Casino’s story is one of success despite the odds. Russian casinos began to flourish in the nineties but as the millennium kicked in they became prolific. As of 2002, Russia was host to 58 casinos (30 in Moscow alone), 2,000 gambling parlours and as many as 70,000 slot machines that were loosely regulated and beginning to cause social problems. The Russian government, led by Vladimir Putin, identified this and acted decisively.
Solution? Close it down and move it out of the populated areas. On June 30, 2009, almost all of Russia’s casino industry went dark. (This seems to have been a recurring Russian situation: The Soviets outlawed all gambling except lotteries in 1928 also.)
But there was hope. The solution was to allow Casinos to operate in four remote zones: Altai, Kaliningrad, Azov City and Primorye (Vladivostok). Originally licensed for 10 years, they were all extended with the exception of Azov that was moved to Krasnaya Polyana (Sochi). If this constriction of gambling seemed like a deterrent to investors, that has not been the case. Lawrence Ho made a beeline for Vladivostok. Caesars Entertainment kicked the tires on Azov City quite seriously before punting. Doomand- gloom predictions made at the time of the ban (such as that the casino industry was being set up for failure) have not been fulfilled. In line with Mr. Putin’s policy of stimulating economic growth in newly developing regions with gaming, the Crimea has been ear marked as the next zone of casino expansion.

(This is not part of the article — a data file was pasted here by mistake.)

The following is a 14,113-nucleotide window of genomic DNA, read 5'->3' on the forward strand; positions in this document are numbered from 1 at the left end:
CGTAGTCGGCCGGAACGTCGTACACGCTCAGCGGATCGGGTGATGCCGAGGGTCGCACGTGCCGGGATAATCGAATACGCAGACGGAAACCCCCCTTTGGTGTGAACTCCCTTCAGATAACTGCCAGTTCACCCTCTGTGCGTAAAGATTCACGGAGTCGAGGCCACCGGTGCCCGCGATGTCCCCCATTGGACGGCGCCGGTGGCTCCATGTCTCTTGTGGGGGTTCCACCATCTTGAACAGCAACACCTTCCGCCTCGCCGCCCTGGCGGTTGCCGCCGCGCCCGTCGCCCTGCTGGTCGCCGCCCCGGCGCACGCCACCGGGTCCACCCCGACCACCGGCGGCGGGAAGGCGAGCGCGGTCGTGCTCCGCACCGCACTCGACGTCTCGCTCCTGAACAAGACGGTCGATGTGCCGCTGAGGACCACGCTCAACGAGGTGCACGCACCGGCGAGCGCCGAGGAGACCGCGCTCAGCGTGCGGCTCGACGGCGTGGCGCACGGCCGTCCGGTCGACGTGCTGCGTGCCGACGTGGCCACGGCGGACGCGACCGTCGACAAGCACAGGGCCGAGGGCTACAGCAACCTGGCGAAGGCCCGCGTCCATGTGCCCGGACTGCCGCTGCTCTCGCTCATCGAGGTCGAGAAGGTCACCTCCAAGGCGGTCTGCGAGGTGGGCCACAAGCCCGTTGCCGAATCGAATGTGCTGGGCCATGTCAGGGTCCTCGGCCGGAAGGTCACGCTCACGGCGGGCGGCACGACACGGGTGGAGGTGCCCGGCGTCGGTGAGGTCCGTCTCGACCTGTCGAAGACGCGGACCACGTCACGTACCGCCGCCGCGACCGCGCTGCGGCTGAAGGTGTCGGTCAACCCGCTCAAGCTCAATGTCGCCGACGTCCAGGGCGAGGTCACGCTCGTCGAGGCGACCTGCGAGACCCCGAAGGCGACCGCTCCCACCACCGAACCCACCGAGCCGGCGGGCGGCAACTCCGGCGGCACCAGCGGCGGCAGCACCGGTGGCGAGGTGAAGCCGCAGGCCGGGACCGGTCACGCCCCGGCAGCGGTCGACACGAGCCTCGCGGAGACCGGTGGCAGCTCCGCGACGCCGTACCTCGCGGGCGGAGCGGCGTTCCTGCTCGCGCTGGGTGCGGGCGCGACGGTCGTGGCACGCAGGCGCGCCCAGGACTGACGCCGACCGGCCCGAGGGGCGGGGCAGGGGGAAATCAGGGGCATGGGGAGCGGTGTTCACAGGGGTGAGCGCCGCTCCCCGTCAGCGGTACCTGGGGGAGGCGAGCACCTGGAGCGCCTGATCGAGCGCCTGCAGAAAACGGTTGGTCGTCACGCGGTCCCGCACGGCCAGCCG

Casino Sochi is one of the success stories. Founded in the city that was put on the map with the 2014 Winter Olympics, at 33,000m2 it is perhaps small by American standards but able to comfortably accommodate 2500 players at any one time. It has 569 slot machines, up to 140 gaming tables – Blackjack, Roulette, Baccarat, Russian, Texas Hold’em & Stud Poker, among other amenities. It even has a dress code, something you’d never find in Las Vegas or Atlantic City. Its external appearance is elegant and designed to complement the surrounding alpine resort.
Director of Operations Paul Edwards, like many top managers today in operations started from the ground up – originally taking a blackjack course, and accumulating experience from the many casinos and countries he worked in. With 22 years of experience in Russia, Casino Sochi lured him away from Lawrence Ho’s Tigre de Cristal in Vladivostok to direct operations for this showpiece Casino in the newly formed gaming zone. In this conversation with Casino Life, Edwards discusses the attraction to Sochi, the Krasnaya Polyana gaming zone, the effect of the World Cup on the city, the importance of poker—another stark difference from the U.S.—and the future of the junket business, among other topics.
To read more please see page 6 Issue 135 Casino Life